The palming action is rapid and invisible; yet it should be done in a casual fashion while you look away from the hands and address the audience. Almost immediately move the right hand to the right-side coat pocket and drop off the palmed aces as you remove some object from the pocket that you have thoughtfully left there to provide the right hand a reason for its action. The spectators should think you are merely emptying the pocket in preparation for the trick. Set the removed object aside.

Let's pause a moment to consider the current situation. Though to the audience you have so far done nothing but remove the aces from the pack and display them, in an admirably brief time you have maneuvered three of the aces secretly to your coat pockets, and are holding one ace and an indifferent card in your left hand. You are already three steps ahead of your audience.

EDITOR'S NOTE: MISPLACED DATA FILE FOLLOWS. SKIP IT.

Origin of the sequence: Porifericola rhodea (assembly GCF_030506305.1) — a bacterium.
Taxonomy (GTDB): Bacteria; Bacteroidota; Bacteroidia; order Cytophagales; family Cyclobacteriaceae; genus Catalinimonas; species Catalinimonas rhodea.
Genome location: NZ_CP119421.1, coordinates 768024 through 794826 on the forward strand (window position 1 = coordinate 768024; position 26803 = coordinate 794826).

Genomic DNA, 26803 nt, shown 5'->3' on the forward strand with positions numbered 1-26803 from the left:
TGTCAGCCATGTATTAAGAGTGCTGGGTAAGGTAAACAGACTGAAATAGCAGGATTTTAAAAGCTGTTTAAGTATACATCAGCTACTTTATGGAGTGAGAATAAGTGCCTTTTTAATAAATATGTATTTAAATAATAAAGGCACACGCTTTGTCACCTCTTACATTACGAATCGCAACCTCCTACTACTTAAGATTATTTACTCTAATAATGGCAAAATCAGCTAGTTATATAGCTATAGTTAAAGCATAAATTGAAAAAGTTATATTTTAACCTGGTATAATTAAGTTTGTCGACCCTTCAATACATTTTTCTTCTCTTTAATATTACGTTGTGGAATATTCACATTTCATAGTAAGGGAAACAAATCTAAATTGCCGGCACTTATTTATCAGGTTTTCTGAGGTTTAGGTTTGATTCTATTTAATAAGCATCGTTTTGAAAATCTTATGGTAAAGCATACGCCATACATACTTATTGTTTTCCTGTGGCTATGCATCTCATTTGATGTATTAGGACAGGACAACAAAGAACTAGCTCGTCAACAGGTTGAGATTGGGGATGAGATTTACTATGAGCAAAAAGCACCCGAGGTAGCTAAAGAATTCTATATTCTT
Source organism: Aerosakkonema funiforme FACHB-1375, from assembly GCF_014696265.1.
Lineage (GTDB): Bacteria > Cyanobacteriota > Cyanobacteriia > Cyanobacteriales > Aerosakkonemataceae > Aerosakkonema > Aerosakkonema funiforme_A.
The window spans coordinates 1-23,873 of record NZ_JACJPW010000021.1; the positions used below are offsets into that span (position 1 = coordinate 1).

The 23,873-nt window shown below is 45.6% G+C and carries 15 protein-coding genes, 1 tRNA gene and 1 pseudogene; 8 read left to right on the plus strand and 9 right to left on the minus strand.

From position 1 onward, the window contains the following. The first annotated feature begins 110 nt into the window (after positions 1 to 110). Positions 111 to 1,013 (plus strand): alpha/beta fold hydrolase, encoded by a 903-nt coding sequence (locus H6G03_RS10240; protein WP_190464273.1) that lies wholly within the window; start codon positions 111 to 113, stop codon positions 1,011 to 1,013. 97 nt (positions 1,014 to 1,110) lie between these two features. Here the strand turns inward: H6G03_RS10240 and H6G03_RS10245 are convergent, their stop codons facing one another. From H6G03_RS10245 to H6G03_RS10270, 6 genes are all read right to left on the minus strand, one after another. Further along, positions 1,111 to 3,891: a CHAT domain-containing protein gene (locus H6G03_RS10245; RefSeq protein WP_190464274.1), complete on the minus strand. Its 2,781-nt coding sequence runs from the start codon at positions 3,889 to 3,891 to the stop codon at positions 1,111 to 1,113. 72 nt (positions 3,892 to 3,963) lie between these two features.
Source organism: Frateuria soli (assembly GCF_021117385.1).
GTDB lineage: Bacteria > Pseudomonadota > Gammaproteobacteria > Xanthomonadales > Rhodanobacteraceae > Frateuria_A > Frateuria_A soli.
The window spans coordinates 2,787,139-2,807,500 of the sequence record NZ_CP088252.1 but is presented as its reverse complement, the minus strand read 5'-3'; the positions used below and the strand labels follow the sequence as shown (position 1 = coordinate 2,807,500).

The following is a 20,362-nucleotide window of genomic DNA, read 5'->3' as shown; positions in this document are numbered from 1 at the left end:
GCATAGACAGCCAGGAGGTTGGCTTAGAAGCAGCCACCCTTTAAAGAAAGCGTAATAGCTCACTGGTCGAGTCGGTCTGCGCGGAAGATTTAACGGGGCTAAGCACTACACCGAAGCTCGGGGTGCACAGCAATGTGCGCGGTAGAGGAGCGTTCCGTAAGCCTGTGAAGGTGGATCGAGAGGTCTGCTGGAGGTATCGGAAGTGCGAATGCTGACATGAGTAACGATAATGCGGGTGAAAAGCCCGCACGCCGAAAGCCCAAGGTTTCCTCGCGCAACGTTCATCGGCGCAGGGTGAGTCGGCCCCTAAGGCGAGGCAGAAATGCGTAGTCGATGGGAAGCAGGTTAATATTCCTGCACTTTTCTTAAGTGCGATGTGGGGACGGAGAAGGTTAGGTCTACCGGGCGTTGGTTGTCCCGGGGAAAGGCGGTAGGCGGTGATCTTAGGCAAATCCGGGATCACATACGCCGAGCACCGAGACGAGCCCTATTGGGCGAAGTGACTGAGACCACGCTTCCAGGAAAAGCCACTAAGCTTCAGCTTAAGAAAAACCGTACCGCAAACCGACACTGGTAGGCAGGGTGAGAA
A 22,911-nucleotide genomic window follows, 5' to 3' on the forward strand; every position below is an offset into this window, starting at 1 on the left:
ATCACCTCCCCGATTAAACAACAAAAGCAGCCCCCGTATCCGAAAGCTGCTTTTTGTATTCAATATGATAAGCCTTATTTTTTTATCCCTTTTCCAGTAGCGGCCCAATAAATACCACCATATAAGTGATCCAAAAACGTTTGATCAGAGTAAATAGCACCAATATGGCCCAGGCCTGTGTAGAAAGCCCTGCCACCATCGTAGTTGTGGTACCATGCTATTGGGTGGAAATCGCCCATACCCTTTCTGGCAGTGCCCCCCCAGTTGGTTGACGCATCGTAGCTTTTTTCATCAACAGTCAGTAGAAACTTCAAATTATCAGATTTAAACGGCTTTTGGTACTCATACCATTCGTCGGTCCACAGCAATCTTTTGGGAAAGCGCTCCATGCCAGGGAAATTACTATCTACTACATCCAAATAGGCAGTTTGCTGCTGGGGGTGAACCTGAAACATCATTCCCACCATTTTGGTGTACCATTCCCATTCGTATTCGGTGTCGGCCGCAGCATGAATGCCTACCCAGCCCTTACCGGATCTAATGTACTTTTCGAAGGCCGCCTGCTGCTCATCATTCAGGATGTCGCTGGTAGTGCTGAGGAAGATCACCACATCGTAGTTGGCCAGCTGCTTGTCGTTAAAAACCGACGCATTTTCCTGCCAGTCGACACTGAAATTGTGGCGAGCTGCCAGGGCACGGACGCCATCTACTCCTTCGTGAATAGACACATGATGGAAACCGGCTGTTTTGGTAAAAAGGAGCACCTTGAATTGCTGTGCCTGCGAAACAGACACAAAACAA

Bring the right hand palm-down over the left hand's packet and squeeze the cards between your palms. "That makes the first ace, the ace of clubs, leave the others and fly to my pocket." Lift the right hand from the packct and perform a Stanyon-type false count, counting the two cards you hold as three. That is, adjust the packet to left-hand pinch grip and draw the top card into right-hand dealing grip. (The idea of using a right-hand dealing grip for the St any on count was first suggested in print by Edward Mario, ref. M-U-M, Vol. 49, No. 7, Dec. 1959, p. 290, though Mr. Elmsley learned this handling in 1954 from his friend, Eric de la Mare, who had independently conceived the idea In England.) As the right hand returns to the packet to take the second card, secretly slip the first card underneath the packet and reclaim it with the left fingertips while the right thumb draws the second card onto the right palm. In other words, the two hands exchange their cards in the guise of a counting action. Finish the count by taking the left hand's card onto that in the right hand, counting it as three.